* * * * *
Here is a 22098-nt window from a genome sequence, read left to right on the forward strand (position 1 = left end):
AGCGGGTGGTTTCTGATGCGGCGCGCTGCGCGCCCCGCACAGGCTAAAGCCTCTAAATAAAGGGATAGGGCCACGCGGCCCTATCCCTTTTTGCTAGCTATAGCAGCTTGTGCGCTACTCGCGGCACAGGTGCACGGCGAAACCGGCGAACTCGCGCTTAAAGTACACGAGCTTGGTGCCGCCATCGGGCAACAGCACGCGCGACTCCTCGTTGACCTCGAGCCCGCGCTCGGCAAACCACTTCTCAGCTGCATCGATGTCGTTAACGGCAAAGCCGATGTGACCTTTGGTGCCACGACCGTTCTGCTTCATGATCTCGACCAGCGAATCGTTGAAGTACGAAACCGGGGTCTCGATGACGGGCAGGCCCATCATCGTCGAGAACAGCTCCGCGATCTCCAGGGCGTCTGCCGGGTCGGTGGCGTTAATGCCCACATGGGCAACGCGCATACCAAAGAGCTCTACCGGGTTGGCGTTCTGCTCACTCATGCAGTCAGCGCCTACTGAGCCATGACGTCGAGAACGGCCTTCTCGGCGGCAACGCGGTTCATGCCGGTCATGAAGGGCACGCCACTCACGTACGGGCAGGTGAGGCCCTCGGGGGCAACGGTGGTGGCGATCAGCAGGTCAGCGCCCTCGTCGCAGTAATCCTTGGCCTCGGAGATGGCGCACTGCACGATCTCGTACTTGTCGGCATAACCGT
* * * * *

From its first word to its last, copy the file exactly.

Here is a 22098-nt window from a genome sequence, read left to right on the forward strand (position 1 = left end):
AGCGGGTGGTTTCTGATGCGGCGCGCTGCGCGCCCCGCACAGGCTAAAGCCTCTAAATAAAGGGATAGGGCCACGCGGCCCTATCCCTTTTTGCTAGCTATAGCAGCTTGTGCGCTACTCGCGGCACAGGTGCACGGCGAAACCGGCGAACTCGCGCTTAAAGTACACGAGCTTGGTGCCGCCATCGGGCAACAGCACGCGCGACTCCTCGTTGACCTCGAGCCCGCGCTCGGCAAACCACTTCTCAGCTGCATCGATGTCGTTAACGGCAAAGCCGATGTGACCTTTGGTGCCACGACCGTTCTGCTTCATGATCTCGACCAGCGAATCGTTGAAGTACGAAACCGGGGTCTCGATGACGGGCAGGCCCATCATCGTCGAGAACAGCTCCGCGATCTCCAGGGCGTCTGCCGGGTCGGTGGCGTTAATGCCCACATGGGCAACGCGCATACCAAAGAGCTCTACCGGGTTGGCGTTCTGCTCACTCATGCAGTCAGCGCCTACTGAGCCATGACGTCGAGAACGGCCTTCTCGGCGGCAACGCGGTTCATGCCGGTCATGAAGGGCACGCCACTCACGTACGGGCAGGTGAGGCCCTCGGGGGCAACGGTGGTGGCGATCAGCAGGTCAGCGCCCTCGTCGCAGTAATCCTTGGCCTCGGAGATGGCGCACTGCACGATCTCGTACTTGTCGGCATAACCGT